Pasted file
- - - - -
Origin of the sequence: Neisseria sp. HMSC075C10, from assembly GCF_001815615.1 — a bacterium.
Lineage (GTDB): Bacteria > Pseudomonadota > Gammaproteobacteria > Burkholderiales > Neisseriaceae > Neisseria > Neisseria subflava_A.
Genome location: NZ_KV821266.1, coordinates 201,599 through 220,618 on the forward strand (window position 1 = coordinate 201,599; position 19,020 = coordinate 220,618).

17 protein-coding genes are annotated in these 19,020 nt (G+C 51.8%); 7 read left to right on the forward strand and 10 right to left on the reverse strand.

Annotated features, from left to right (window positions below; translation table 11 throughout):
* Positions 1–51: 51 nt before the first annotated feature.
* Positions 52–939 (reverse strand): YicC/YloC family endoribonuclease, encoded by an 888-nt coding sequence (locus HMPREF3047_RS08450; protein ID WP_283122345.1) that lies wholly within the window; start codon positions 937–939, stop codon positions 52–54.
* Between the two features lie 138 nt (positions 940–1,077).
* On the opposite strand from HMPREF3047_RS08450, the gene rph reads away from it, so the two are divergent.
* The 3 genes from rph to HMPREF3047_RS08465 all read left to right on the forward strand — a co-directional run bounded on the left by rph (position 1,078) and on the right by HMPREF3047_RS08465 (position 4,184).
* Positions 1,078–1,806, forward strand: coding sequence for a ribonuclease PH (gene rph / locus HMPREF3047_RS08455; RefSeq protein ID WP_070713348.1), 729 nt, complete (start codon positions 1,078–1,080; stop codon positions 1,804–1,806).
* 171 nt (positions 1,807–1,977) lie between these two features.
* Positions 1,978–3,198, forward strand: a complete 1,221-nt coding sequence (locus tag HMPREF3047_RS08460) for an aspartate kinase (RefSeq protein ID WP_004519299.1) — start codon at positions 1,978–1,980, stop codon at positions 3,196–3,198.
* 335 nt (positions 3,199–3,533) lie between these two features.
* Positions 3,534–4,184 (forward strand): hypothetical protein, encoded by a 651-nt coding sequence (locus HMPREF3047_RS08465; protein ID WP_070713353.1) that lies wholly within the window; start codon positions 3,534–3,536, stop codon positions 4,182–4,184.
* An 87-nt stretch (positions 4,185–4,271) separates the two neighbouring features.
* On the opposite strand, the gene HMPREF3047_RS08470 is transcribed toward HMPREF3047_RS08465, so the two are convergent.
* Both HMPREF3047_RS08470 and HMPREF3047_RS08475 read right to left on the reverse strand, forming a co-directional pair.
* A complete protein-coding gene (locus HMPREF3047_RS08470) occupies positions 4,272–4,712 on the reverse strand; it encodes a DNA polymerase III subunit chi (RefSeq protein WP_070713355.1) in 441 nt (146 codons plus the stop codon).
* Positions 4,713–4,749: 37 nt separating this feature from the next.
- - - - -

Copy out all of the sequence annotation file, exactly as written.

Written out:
Origin of the sequence: Neisseria sp. HMSC075C10, from assembly GCF_001815615.1 — a bacterium.
Lineage (GTDB): Bacteria > Pseudomonadota > Gammaproteobacteria > Burkholderiales > Neisseriaceae > Neisseria > Neisseria subflava_A.
Genome location: NZ_KV821266.1, coordinates 201,599 through 220,618 on the forward strand (window position 1 = coordinate 201,599; position 19,020 = coordinate 220,618).

17 protein-coding genes are annotated in these 19,020 nt (G+C 51.8%); 7 read left to right on the forward strand and 10 right to left on the reverse strand.

Annotated features, from left to right (window positions below; translation table 11 throughout):
* Positions 1–51: 51 nt before the first annotated feature.
* Positions 52–939 (reverse strand): YicC/YloC family endoribonuclease, encoded by an 888-nt coding sequence (locus HMPREF3047_RS08450; protein ID WP_283122345.1) that lies wholly within the window; start codon positions 937–939, stop codon positions 52–54.
* Between the two features lie 138 nt (positions 940–1,077).
* On the opposite strand from HMPREF3047_RS08450, the gene rph reads away from it, so the two are divergent.
* The 3 genes from rph to HMPREF3047_RS08465 all read left to right on the forward strand — a co-directional run bounded on the left by rph (position 1,078) and on the right by HMPREF3047_RS08465 (position 4,184).
* Positions 1,078–1,806, forward strand: coding sequence for a ribonuclease PH (gene rph / locus HMPREF3047_RS08455; RefSeq protein ID WP_070713348.1), 729 nt, complete (start codon positions 1,078–1,080; stop codon positions 1,804–1,806).
* 171 nt (positions 1,807–1,977) lie between these two features.
* Positions 1,978–3,198, forward strand: a complete 1,221-nt coding sequence (locus tag HMPREF3047_RS08460) for an aspartate kinase (RefSeq protein ID WP_004519299.1) — start codon at positions 1,978–1,980, stop codon at positions 3,196–3,198.
* 335 nt (positions 3,199–3,533) lie between these two features.
* Positions 3,534–4,184 (forward strand): hypothetical protein, encoded by a 651-nt coding sequence (locus HMPREF3047_RS08465; protein ID WP_070713353.1) that lies wholly within the window; start codon positions 3,534–3,536, stop codon positions 4,182–4,184.
* An 87-nt stretch (positions 4,185–4,271) separates the two neighbouring features.
* On the opposite strand, the gene HMPREF3047_RS08470 is transcribed toward HMPREF3047_RS08465, so the two are convergent.
* Both HMPREF3047_RS08470 and HMPREF3047_RS08475 read right to left on the reverse strand, forming a co-directional pair.
* A complete protein-coding gene (locus HMPREF3047_RS08470) occupies positions 4,272–4,712 on the reverse strand; it encodes a DNA polymerase III subunit chi (RefSeq protein WP_070713355.1) in 441 nt (146 codons plus the stop codon).
* Positions 4,713–4,749: 37 nt separating this feature from the next.